Classics At City Dock

More Than 30 Vintage Boats To Show Their Colors At Maritime Festival

May 03, 2009|By Susan Gvozdas | Susan Gvozdas,Special to The Baltimore Sun

Lee di Paula likes showing off his 1930, 50-foot mahogany motor yacht, The Duchess. Not only is the classic considered a sweet ride by fellow boaters, he is proud of the restoration work he did since buying it nearly three years ago. Although the yacht was structurally sound, he had to replace its interior.

"This yacht was getting ready to be taken away to the graveyard," Di Paula said.

This weekend's 10th annual Maryland Maritime Heritage Festival, at City Dock in Annapolis, will mark the first time that he and many others will show off their antique and classic boats.

The Antique and Classic Boat Society's Chesapeake chapter will have its largest display this year with more than 30 boats, member Chuck Warner said. The show's highlight will be the Elf, a 30-foot sailboat that was built in 1888 and pioneered offshore yacht cruising five years later, according to the National Sailing Hall of Fame.

Another highlight is a 1927 Chris-Craft that has a triple cockpit - one up front, one in the middle and one on the end.

"It's a very unusual design, and you don't see many of them very often," said Rick Franke, who works for the Annapolis Sailing School and is the festival's leader of waterside activities.

The expanded relationship with the boat society is the result of a growing friendship between Warner and Dave Hanson, who is team leader for the festival and a member of the board running the event. Despite the recession, Hanson said he and the board kept the festival going with the help of several key donors and about 100 volunteers.

Tom Stalder, volunteer coordinator, said the festival is important because it teaches people about Annapolis' history of oyster and crab houses as well as its continuing prominence as a sailing center.

"If somebody doesn't do it, people forget," said Stalder, who owns a powerboat that he and his wife, Trudy, take on regular trips around the bay. "It means maintaining our heritage."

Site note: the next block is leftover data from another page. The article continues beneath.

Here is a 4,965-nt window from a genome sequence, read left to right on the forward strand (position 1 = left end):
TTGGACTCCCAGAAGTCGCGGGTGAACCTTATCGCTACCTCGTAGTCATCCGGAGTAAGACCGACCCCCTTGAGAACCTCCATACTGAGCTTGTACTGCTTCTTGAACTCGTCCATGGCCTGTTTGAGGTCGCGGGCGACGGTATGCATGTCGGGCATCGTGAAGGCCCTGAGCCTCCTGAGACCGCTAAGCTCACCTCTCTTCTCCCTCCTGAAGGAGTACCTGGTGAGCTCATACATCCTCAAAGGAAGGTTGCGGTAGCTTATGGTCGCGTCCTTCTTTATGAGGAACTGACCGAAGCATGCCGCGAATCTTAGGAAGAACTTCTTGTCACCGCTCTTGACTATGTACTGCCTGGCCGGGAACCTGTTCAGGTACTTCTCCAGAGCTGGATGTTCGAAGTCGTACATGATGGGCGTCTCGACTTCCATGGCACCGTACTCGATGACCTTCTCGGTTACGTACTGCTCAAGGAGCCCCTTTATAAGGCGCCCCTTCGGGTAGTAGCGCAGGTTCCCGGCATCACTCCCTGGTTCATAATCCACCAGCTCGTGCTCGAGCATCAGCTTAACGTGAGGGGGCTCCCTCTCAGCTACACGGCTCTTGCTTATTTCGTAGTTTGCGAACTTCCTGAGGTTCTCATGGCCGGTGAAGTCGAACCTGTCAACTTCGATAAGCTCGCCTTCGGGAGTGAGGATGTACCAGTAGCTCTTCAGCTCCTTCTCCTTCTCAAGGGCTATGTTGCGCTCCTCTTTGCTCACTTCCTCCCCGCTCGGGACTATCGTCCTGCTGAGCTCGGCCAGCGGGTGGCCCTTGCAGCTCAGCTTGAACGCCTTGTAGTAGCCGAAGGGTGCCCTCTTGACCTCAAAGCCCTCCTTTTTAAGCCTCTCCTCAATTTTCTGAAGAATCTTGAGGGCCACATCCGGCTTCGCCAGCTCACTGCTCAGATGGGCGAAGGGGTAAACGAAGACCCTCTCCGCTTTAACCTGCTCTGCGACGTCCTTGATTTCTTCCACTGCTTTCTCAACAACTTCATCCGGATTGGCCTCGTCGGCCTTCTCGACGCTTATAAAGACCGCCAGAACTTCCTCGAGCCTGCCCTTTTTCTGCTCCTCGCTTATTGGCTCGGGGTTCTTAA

The festival evolved from events held when the 1998 Whitbread sailing race - later renamed the Volvo Ocean Race - made a stop in Annapolis.

The festival is meant to be a celebration of the Chesapeake Bay, focusing on education, entertainment and stewardship of the area's maritime heritage, according to the festival Web site. The festival is run by a subsidiary of the Annapolis and Anne Arundel County Chamber of Commerce.

There will be a variety of events free and open to the public.

Annapolis Community Boating and Chesapeake Region Accessible Boating will offer free sailboat rides. The National Sailing Hall of Fame will present the Pride of Baltimore II, a replica of an 1812 clipper ship, and the Manitou yacht, known as President John F. Kennedy's sailing White House. The Kent Narrows Racing Association will have several types of high-speed hydroplanes on display and allow children to sit in the cockpit for photos.

"We love to do that - put them in there and give them a thrill," said Warner, who is also a member of the racing association.

The Annapolis Maritime Museum will have a five-foot model of the Thomas Point Shoal Lighthouse on display as well as a skipjack and work boat.

The festival also will feature a newly expanded "Eco Alley" that will focus on preserving the health of the bay and the environment. The City Dock inlet is commonly referred to as Ego Alley.

The grassroots Annapolis Green Organization, the Chesapeake Bay Foundation and other groups will have informational booths and help recycle packaging and other waste.

Kids can study the health of the bay and its creatures, too, at the Wetlands on Wheels exhibit at City Dock. Children also can race through an obstacle course in the Boating Olympics, go on a scavenger hunt, get fake tattoos and play in an inflatable Buccaneer moon bounce. Artworks Studio will teach kids how to make boating arts and crafts.

The festival will close with the opening ceremonies for the J/24 World Championship Regatta, which begins Monday at the Annapolis Yacht Club. Representatives from more than a dozen countries will parade through town with their countries' flags to City Dock.

if you go

The Maryland Maritime Heritage Festival will take place this weekend from 10 a.m. to 7 p.m. Saturday and 10 a.m. to 6 p.m. Sunday at City Dock in Annapolis. Visitors are encouraged to park at the Navy-Marine Corps Memorial Stadium for a $5 fee and take a shuttle downtown.

Here is a schedule of events:

Saturday: At Susan B. Campbell Park Stage on historic Annapolis Harbor

11 a.m. Chesapeake Steel Band

Noon Broadway in Concert: Highlights from South Pacific

12:10 p.m. Boating Olympics (family area)

1 p.m. Letter of Marque performs

1:10 p.m. Family Scavenger Hunt (family area)

2 p.m. Calico Jack performs

3 p.m. Letter of Marque performs

4 p.m. Tiki Barbarians performs

4:10 p.m. Small Craft Advisory Zone (family area)

6 p.m. Them Eastport Oyster Boys

Sunday:

11 a.m. Ship's Company Chanteymen performs

Noon Pirate Pet Parade

1 p.m. George Fox Middle School Ukulele Ensemble and Select Chorus

1:10 p.m. Small Craft Advisory Zone

2 p.m. Calico Jack performs

3 p.m. Chester River Runoff performs

4 p.m. J/24 World Championship Regatta Opening Ceremony

Baltimore Sun Articles
|
|
|
Please note the green-lined linked article text has been applied commercially without any involvement from our newsroom editors, reporters or any other editorial staff.